Another memory linked to that first impression was the presence of cheese. Paul liked his cheese. The bluer, runnier, more putrescent, gag inducing the better. As I walked in to his house I noticed a cheeseboard proudly displaying an assortment of various milk derived products in differing states of decay. I balked at the invitation to partake in the runny accoutrements on the board saying that I didn’t like my cheeses blue, runny, goat derived, sheep induced or otherwise.

“You don’t like much, do ya!” Paul uttered as a blunt, direct statement rather than a question, whilst helping himself to a slice of blue. His persistence in including examples of the above in our various interactions over the years has led me to develop an appreciation of the finer aspects of the putrescent, especially when accompanied by liberal sloshings of wine. I note that the initial shock of the smell of ammonia is quickly softened by the rich round taste of aged cream, but the knowledge that the brevibacterium linens that is responsible for the smell of many blue cheeses, as well as foot and other human odours, still lingers questioningly in my mind, no doubt to be dealt with further at a later stage. All good, for now though.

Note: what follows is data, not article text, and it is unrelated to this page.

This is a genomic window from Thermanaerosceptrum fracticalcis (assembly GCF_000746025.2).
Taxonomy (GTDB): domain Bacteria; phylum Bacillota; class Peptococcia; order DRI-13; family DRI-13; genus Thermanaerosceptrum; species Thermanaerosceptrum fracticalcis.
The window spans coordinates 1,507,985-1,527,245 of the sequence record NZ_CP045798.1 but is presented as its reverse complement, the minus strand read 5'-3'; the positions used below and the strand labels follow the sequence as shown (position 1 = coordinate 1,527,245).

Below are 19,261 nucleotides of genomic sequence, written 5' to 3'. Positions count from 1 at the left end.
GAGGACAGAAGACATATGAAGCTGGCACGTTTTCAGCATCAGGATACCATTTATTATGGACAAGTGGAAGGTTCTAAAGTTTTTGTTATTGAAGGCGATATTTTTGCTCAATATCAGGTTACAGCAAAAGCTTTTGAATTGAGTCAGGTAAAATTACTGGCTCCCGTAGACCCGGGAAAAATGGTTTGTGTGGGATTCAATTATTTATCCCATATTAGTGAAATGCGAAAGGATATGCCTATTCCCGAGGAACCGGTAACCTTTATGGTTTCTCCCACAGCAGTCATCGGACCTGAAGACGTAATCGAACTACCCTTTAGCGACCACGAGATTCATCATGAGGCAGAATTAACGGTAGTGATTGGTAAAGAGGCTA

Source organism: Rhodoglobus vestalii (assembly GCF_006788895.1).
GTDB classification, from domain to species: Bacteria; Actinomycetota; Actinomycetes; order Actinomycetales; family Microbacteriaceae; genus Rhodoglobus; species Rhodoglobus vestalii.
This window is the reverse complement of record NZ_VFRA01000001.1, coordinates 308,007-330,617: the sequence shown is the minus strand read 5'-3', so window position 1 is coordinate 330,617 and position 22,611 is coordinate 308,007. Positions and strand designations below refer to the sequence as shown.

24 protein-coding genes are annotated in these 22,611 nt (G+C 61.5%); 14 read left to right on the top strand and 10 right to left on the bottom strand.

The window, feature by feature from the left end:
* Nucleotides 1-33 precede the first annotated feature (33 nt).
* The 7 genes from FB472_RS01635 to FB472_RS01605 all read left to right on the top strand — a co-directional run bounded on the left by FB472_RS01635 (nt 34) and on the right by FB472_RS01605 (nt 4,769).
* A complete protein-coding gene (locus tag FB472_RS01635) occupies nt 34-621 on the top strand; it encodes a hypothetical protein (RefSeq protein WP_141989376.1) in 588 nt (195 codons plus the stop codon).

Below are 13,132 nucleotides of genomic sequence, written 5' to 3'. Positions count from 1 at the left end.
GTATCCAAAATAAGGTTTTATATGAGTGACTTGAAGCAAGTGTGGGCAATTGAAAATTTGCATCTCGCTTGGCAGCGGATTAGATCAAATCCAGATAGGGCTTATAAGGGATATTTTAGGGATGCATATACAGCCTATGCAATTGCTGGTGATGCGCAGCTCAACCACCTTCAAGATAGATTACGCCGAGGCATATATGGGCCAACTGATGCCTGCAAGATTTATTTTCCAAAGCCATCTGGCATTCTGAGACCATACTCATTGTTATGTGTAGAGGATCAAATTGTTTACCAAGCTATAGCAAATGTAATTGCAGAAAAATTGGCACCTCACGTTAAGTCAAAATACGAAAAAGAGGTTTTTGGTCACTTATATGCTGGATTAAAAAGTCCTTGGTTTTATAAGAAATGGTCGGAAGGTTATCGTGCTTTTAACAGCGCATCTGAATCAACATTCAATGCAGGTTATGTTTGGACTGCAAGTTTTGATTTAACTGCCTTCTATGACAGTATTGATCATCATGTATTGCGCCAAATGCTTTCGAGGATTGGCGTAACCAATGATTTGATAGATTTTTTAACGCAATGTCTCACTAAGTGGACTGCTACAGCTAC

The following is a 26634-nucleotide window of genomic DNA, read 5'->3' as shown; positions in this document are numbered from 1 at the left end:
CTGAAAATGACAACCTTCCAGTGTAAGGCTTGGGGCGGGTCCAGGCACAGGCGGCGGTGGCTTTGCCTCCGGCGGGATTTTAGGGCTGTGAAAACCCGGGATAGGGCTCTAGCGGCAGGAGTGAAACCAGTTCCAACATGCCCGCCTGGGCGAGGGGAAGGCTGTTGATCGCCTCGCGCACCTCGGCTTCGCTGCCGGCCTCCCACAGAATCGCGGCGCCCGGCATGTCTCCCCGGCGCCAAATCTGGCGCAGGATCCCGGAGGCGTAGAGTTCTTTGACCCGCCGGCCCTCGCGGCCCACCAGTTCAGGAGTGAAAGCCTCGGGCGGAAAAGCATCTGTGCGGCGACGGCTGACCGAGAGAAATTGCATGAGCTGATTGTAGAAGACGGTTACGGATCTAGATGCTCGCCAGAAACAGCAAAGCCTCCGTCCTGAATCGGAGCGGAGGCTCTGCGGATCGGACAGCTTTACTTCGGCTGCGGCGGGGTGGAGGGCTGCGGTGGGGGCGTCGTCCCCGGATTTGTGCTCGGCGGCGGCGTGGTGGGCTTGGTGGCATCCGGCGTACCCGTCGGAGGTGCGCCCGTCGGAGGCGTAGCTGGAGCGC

I think the reason for that first introduction was that Paul wanted to learn to play classical guitar, and even though I protested at being too busy to do so, he insisted that he wouldn’t take up that much time. He was my first ever student, and through him I began the path that eventually led me to become a teacher further down the track as my aspirations of musical fame dwindled in the stark reality of competition from younger and more able musicians.

The weekly lessons were more or less protracted chat sessions helped along by the now ubiquitous wine and cheese. As a student Paul went at a challenge with the initial charge of a sprinter rather than the mindset of a long distance specialist. He learned some initial scales and fingerings, introductory studies and how to play a Carulli waltz, and that was about as far as it went. I did try to get him beyond those early bits and pieces, however he seemed satisfied with the semi mastery of Carulli until in the end I had to ban him playing it because it was nerve wracking to listen to, especially since there were learned mistakes that had become ingrained in the performance of it, as sometimes happens. He learned it well, however, as years later when we met up again in Sydney one of the first things he did was to play the waltz – mistakes and all.